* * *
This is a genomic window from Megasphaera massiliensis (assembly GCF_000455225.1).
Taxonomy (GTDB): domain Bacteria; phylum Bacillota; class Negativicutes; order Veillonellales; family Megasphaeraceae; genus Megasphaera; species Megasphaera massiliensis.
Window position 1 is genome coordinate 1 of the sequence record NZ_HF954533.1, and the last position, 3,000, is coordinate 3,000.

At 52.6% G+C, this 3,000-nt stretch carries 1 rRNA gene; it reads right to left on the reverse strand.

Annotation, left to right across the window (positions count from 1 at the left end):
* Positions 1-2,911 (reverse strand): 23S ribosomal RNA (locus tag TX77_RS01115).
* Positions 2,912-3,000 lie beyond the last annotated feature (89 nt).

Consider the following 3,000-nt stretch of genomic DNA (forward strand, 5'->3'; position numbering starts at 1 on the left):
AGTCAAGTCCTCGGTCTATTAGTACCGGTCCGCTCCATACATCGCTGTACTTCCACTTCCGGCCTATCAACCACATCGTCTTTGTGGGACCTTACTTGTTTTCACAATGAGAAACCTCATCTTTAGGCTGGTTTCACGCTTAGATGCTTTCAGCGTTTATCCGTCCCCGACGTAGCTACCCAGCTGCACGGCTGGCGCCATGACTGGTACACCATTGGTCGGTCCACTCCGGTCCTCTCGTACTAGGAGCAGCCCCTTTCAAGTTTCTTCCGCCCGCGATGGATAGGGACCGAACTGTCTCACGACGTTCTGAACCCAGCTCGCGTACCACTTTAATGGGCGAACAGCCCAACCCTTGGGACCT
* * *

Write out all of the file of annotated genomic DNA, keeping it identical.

This is a genomic window from Megasphaera massiliensis (assembly GCF_000455225.1).
Taxonomy (GTDB): domain Bacteria; phylum Bacillota; class Negativicutes; order Veillonellales; family Megasphaeraceae; genus Megasphaera; species Megasphaera massiliensis.
Window position 1 is genome coordinate 1 of the sequence record NZ_HF954533.1, and the last position, 3,000, is coordinate 3,000.

At 52.6% G+C, this 3,000-nt stretch carries 1 rRNA gene; it reads right to left on the reverse strand.

Annotation, left to right across the window (positions count from 1 at the left end):
* Positions 1-2,911 (reverse strand): 23S ribosomal RNA (locus tag TX77_RS01115).
* Positions 2,912-3,000 lie beyond the last annotated feature (89 nt).

Consider the following 3,000-nt stretch of genomic DNA (forward strand, 5'->3'; position numbering starts at 1 on the left):
AGTCAAGTCCTCGGTCTATTAGTACCGGTCCGCTCCATACATCGCTGTACTTCCACTTCCGGCCTATCAACCACATCGTCTTTGTGGGACCTTACTTGTTTTCACAATGAGAAACCTCATCTTTAGGCTGGTTTCACGCTTAGATGCTTTCAGCGTTTATCCGTCCCCGACGTAGCTACCCAGCTGCACGGCTGGCGCCATGACTGGTACACCATTGGTCGGTCCACTCCGGTCCTCTCGTACTAGGAGCAGCCCCTTTCAAGTTTCTTCCGCCCGCGATGGATAGGGACCGAACTGTCTCACGACGTTCTGAACCCAGCTCGCGTACCACTTTAATGGGCGAACAGCCCAACCCTTGGGACCT